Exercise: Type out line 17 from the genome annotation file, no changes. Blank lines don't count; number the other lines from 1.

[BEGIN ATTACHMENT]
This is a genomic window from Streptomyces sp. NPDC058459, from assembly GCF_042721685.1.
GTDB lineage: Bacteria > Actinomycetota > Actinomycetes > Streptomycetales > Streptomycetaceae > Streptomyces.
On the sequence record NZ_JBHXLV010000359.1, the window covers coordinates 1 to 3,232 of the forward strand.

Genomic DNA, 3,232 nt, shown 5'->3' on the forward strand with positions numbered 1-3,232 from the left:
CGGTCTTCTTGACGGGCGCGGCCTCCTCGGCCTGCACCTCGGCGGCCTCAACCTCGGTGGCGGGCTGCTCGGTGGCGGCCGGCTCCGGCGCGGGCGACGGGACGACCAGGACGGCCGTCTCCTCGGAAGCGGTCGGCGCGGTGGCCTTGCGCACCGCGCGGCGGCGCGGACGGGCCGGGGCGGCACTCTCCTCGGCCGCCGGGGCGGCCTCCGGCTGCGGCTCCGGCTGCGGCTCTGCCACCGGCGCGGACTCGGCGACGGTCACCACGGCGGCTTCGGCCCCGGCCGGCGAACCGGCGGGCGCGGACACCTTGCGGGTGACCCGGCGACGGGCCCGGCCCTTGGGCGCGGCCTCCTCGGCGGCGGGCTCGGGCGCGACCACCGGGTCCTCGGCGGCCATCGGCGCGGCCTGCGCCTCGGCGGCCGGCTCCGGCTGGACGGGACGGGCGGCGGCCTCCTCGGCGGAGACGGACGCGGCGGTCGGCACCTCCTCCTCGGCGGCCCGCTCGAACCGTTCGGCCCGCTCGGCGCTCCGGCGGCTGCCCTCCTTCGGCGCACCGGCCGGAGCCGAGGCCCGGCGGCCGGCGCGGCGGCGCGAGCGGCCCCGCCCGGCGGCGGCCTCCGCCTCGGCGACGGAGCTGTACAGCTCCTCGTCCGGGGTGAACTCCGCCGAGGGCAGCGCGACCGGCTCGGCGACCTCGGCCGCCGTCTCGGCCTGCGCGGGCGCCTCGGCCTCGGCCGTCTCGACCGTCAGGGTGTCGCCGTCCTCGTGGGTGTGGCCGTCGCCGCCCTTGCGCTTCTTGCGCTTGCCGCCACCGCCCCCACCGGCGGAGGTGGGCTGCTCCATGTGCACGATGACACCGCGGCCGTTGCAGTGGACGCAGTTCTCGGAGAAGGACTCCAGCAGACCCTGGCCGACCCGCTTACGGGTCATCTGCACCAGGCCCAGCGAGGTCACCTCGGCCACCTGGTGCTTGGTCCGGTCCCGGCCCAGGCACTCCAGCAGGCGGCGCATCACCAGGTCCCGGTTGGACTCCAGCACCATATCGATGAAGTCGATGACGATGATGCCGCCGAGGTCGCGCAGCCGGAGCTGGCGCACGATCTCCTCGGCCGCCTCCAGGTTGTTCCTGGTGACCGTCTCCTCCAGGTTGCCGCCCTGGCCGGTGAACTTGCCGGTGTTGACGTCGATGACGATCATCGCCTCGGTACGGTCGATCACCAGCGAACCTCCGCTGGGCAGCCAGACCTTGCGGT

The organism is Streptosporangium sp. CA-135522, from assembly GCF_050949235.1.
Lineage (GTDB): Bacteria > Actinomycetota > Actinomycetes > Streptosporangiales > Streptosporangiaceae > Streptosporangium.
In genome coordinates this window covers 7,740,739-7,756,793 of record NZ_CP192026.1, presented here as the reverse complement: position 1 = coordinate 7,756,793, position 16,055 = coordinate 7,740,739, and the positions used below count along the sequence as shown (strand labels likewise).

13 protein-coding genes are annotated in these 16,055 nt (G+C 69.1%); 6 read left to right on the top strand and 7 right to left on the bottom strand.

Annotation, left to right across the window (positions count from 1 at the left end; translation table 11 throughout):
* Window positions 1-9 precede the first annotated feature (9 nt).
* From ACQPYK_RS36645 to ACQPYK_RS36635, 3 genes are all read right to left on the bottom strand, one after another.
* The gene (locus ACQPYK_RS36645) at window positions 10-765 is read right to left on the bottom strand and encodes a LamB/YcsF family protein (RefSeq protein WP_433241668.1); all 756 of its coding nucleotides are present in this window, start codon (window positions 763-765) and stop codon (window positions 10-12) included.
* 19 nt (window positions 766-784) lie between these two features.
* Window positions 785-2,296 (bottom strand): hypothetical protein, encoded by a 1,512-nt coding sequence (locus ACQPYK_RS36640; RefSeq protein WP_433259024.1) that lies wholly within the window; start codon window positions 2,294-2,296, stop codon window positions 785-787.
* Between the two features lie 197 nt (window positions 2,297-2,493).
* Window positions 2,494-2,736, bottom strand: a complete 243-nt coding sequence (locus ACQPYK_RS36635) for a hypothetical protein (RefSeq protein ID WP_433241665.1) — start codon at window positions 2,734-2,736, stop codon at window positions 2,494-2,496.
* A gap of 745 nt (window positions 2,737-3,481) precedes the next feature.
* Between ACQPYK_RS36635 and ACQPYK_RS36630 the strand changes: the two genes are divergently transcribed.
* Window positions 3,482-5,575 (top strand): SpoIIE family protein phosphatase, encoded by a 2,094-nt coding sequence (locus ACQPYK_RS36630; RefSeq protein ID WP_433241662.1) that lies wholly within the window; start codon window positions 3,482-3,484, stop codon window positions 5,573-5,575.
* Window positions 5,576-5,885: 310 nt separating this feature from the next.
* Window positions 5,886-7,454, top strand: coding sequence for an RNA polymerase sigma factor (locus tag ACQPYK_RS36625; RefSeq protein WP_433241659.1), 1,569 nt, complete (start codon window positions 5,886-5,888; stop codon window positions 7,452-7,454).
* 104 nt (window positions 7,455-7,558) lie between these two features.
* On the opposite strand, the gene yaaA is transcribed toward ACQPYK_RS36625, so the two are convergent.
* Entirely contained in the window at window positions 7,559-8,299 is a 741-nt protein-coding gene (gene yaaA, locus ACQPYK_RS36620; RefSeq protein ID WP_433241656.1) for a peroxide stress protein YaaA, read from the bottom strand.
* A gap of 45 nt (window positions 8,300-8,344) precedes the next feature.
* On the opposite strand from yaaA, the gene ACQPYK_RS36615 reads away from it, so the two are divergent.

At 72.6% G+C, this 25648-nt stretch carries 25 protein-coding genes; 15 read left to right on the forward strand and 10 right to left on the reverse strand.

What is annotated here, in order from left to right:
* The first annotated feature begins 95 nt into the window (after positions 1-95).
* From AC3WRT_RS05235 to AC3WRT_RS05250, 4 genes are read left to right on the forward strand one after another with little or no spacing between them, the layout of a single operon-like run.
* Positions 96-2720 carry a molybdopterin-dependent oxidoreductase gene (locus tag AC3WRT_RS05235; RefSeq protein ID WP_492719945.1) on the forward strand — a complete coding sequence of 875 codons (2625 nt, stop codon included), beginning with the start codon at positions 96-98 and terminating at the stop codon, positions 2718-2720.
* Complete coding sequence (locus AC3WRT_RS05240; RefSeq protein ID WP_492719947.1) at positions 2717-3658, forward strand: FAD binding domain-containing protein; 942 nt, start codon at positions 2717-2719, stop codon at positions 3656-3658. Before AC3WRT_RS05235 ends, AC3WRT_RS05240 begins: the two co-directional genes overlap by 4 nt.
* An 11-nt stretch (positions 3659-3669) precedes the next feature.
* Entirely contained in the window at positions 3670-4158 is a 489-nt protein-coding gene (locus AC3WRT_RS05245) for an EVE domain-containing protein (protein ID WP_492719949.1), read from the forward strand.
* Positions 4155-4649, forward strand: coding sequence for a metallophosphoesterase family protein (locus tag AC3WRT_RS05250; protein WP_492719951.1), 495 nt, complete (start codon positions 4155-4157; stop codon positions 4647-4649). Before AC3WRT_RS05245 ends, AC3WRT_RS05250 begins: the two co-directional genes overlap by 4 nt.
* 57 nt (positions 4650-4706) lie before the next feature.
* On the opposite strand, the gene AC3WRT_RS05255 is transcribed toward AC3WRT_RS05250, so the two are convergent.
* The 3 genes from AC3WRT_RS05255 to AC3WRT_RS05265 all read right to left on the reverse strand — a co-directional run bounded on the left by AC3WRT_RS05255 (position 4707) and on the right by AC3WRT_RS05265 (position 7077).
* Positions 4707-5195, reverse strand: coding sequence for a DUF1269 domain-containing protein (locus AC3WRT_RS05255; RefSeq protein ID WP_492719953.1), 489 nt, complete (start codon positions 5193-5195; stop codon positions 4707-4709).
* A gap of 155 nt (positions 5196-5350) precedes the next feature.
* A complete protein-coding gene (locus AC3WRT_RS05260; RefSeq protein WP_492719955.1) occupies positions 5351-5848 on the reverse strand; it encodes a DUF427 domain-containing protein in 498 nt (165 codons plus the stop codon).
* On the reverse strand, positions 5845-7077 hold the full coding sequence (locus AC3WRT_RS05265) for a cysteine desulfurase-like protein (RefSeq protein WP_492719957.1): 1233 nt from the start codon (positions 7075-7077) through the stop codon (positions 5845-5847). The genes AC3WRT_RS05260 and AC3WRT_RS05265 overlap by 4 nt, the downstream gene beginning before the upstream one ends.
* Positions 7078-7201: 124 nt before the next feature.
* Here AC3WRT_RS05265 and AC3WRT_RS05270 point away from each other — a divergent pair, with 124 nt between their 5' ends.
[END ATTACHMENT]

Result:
* Window positions 2,494-2,736, bottom strand: a complete 243-nt coding sequence (locus ACQPYK_RS36635) for a hypothetical protein (RefSeq protein ID WP_433241665.1) — start codon at window positions 2,734-2,736, stop codon at window positions 2,494-2,496.